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Liquid Web Services

Cesare Pautasso
http://www.pautasso.info
cesare.pautasso@usi.ch
@pautasso

Liquid Web Services

A metaphor for adaptable systems

A Matter of Style

When the size and complexity of a system grows, we cannot describe its whole architecture, but we can still know its style

Liquid Quality Attributes

Scalability

Adaptability

Flexibility

Elasticity

WWW 2011

Predictable Performance under any workload

Cope with changes in the environment at run-time

Transparent Deployment on any execution platform

Absorb dynamic workload changes

Some Constraints

Fine-grained Decomposition

Global Addressability

Underspecified Communication

Uniform Interface

WICSA 2011

Smaller elements are easier to migrate, replicate and bind

Uniquely identify all elements (and their state)

Elements closer together should interact more efficiently

Predict the impact of each interaction on the state of an element

The S Scripting Language

for Scalable, Stateful, Services

PPOPP 2012

Hello World

service S { 
  res '/hello' on GET { 
  //handle GET request
    respond 'World!'; 
  }
}

Request handlers contain any JavaScript code
(with some S extensions)

Service Composition

service Composition { 
  res '/hello1' on GET { 
    respond get 'http://api.inf.usi.ch/';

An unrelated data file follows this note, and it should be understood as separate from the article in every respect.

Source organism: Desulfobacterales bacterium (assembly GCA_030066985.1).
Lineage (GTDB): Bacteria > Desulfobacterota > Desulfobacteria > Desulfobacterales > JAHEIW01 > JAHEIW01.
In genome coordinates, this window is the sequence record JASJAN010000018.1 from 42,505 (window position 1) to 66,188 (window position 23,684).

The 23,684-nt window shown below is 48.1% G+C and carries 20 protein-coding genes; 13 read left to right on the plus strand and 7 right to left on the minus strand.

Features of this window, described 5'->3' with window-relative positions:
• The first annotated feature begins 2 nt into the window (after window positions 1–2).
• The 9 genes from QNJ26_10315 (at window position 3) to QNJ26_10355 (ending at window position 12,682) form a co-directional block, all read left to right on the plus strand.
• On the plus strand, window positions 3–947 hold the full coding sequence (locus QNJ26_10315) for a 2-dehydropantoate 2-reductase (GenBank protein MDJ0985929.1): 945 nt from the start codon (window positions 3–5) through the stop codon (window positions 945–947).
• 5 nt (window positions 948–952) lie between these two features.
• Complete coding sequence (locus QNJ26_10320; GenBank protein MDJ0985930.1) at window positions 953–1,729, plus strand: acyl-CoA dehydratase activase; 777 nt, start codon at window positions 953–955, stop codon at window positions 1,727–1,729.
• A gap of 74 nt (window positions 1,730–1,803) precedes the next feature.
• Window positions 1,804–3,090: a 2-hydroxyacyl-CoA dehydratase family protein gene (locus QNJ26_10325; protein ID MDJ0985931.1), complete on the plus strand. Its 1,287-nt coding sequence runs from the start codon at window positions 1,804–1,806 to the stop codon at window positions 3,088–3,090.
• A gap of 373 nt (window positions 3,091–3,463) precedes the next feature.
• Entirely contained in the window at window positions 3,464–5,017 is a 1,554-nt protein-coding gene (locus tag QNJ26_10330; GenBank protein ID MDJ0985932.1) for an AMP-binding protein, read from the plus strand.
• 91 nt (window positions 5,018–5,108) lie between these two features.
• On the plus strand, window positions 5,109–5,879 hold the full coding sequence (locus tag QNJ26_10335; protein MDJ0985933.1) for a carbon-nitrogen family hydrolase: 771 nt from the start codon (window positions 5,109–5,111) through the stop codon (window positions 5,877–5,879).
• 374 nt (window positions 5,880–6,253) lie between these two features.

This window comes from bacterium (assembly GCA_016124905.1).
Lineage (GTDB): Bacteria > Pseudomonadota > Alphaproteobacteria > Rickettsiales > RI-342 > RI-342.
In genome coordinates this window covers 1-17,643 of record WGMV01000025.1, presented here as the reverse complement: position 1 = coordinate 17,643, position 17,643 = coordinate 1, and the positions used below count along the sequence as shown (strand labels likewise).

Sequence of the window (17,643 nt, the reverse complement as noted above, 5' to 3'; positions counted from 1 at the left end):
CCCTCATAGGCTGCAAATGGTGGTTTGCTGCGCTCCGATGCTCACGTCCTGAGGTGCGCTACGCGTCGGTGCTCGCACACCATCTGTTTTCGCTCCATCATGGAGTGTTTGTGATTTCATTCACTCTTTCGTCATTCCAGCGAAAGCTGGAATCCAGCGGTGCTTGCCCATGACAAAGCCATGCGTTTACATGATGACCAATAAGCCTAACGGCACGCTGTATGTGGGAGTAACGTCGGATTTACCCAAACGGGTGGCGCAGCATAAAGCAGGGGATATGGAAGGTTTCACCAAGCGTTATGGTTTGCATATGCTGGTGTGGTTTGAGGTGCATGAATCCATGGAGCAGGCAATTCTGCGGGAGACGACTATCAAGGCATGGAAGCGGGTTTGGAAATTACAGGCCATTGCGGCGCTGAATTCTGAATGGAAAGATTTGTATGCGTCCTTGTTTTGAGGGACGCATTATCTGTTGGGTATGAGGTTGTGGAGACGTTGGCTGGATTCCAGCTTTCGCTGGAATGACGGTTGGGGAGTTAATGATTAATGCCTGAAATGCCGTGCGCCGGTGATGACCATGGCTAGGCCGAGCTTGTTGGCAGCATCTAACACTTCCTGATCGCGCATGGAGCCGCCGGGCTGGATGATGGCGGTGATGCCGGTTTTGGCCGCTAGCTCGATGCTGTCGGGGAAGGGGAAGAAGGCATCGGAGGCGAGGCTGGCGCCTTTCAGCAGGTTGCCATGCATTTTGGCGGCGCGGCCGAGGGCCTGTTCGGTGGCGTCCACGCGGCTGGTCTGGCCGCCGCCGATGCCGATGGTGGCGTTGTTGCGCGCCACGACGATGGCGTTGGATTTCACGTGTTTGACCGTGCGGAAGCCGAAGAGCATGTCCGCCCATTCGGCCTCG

}
  res '/hello2' on GET { 
    respond get '/hello1'; 
  }
}

Stateful Services

service Stateful { 
 res '/helloState' {
  state s = 'World'
  on GET { 
    respond 'Hello' + s
  }
  on PUT { 
   s = req.name
  }
 }
}

S Runtime

  • Compiled to JavaScript, S scripts run on the node.js framework
  • The S runtime extends node.js with support for parallelization and automatic reconfiguration
  • Each request handler runs in a separate node.js worker process
    (Global Addressability, Fine-grained Decomposition)
  • Handlers of stateless resources can be replicated and migrated dynamically at will (Uniform Interface)
  • Handlers of stateful resources use a master-slave replication style (Uniform Interface)
  • Communication between node.js processes uses an optimized protocol, while HTTP is used to interact with the external world (Underspecified Communication)

Scalability Experiment (24 cores)

Conclusion

  • The "Liquid" physical properties is a good metaphor for intrinsically adaptable software, which can be seamlessly deployed across heterogeneous execution platforms (Clouds, multicores).
  • The S language extends JavaScript with architectural-level constructs to build RESTful Web services, which also embody the constraints of the liquid architectural style

References

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